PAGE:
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Editor's Note: This article was originally published June 12, 1958, and was republished as part of an historical issue on the Chadron Airport in honor of the Nebraska State Fly-In.

This week the Civil Aeronautics Administration is celebrating its 20th anniversary. An integral part of this nation-wide network which controls all air traffic is the Air Traffic Communications Station at the Chadron Municipal Airport.

Not too many persons in this area are familiar with the Chadron CAA station, as its work has little direct connection with the everyday life of Chadron. However, it is of vital importance to the many transient aircraft passing this way who use the station’s facilities, just as the highway motorist uses highway traffic signs to keep him on the right path.

The Chadron station, housed in rooms on the north side of the hangar at the municipal airport, is manned 24 hours a day, seven days a week, with seven full time employees stationed here to keep it in operation.

In the communications section are Avery Sewell, in charge of the station, A.L. Heidebrecht, Darrell R. Sherman, Vitale A. Cashon and Marvin K. Goodwin. In the electronic maintenance section are Charles P. Hugunin and Roger Voss.

The five men in the communications section keep the station in operation 24 hours a day, dividing three eight-hour shifts. The station constantly monitors seven receiving radio channel sand 10 different transmitting channels so that it remains in constant touch with all aircraft within range of the station. For the light, civilian aircraft, the station’s range is about 25 miles, while the heavy commercial planes and military aircraft can be heard as much as 100 miles or more away. The station here also controls the radio range station located 18 miles southwest of the airport, which is “the beam” followed by aircraft in instrument flights on the civil airway from Denver to Rapid City and Minneapolis.

Once very hour the Chadron station takes readings on the local weather, which is put on the teletype circuit connecting all stations in this area. This weather information includes cloud conditions, ceiling, visibility, wind direction and velocity, temperature, dew point and barometric pressure. Each hour similar reports from all 40 stations in this area are placed on the teletype weather circuit, which gives a complete report of weather conditions for the area covering Nebraska, South Dakota, North Dakota, Iowa, Minnesota, Kansas and Colorado.

Also during each hour, reports come in on the circuit about weather conditions from other areas in the nation, so that at any time the Chadron station can furnish weather conditions within the past hour at any point in the United States.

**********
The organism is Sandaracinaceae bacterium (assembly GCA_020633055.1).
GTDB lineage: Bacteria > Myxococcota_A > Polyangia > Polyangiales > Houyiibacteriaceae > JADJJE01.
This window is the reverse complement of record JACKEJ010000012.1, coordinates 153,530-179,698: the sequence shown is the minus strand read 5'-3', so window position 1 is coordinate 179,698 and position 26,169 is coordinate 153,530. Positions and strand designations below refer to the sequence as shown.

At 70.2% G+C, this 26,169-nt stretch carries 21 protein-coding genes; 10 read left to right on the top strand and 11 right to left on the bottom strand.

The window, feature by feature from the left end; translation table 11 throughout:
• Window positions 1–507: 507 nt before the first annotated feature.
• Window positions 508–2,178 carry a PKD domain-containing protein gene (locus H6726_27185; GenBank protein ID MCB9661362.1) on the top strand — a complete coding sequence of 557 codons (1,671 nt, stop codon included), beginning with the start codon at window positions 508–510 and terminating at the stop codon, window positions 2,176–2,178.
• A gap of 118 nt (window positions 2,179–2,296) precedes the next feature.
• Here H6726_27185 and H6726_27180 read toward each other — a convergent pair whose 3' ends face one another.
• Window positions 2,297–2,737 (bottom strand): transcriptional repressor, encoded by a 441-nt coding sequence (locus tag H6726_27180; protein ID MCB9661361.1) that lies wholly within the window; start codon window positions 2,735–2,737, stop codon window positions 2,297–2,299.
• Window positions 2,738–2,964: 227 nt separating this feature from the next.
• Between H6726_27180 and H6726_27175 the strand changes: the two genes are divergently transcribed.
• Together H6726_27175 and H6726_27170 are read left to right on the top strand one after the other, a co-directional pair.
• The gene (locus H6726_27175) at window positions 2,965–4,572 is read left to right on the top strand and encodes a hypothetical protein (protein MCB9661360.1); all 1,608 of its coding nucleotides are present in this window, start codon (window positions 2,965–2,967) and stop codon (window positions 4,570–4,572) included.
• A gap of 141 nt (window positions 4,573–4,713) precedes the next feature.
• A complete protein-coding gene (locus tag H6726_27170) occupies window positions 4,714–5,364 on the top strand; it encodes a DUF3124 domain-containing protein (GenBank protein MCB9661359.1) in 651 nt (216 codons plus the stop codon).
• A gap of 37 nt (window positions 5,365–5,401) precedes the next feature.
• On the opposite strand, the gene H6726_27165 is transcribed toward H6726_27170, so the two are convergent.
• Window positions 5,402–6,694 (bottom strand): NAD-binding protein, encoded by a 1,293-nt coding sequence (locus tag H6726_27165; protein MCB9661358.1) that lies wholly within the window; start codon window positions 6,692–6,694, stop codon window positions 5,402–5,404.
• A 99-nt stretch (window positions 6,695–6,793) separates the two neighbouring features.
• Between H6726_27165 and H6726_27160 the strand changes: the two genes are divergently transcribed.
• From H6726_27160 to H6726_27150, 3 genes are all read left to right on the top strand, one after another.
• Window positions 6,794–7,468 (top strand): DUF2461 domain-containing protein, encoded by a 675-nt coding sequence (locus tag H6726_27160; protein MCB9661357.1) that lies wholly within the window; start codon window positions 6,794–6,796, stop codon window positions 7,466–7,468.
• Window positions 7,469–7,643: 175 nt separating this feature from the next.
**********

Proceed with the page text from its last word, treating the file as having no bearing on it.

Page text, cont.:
A second teletype circuit in the office keeps a constant record of planes flying in this vicinity on instrument flight plans. Planes planning a flight from one point to another on instrument flights are required to file flight plans before taking off, listing destination, expected time of arrival and other information. Enroute on their flights, they are required to check in at communication stations along the way so that a record of their progress is available at all times. Should a plane fail to report in on schedule, it is possible to begin an immediate search in a localized area for the missing plane.

The Chadron station receives an average of 20 to 25 calls each 24 hours from planes passing through here, seeking instrument flight clearances, weather and airport information and other general information. Planes planning to land at Chadron can obtain information on wind and weather from the station here also.

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To maintain the vast network of communications for traffic in the skyways requires a complicated array of radio transmission and receiving equipment, housed in a separate room at the airport hangar. Keeping those radios in working order is the task of the electronics maintenance men. Among other equipment is a standby generator, for use in supplying electric power should a power failure occur from the regular source.

The Chadron CAA station is one of 350 stations located strategically over the U.S. and in Alaska and Hawaii for the safety and convenience of all air travel, civilian and military. The work performed by the Chadron station is but a part of one phase of the services offered by the CAA, that of air traffic control.

These air traffic communication stations, along with Air Route Traffic Control Centers and the control towers located at all major airports, control all air traffic along 106,000 miles of Civil Airways and to all busy airports.

In addition to traffic control, the CAA also maintains the radio navigational aids which guide planes along the civil airways. It also keeps a close watch on all planes through regular periodic inspections for flight safety and is in charge of licensing and re-licensing of pilots to safeguard the safety of the aircraft and the pilots who fly them.

Through the combined efforts of the various services provided by the CAA, air travel has become one of the safest forms of travel today, if not the safest. In 1938, when the CAA came into being, there were more airline accidents and passenger fatalities in the 480 million passenger miles flown than there were in the 25.5 billion passenger miles flown in the year just ended.

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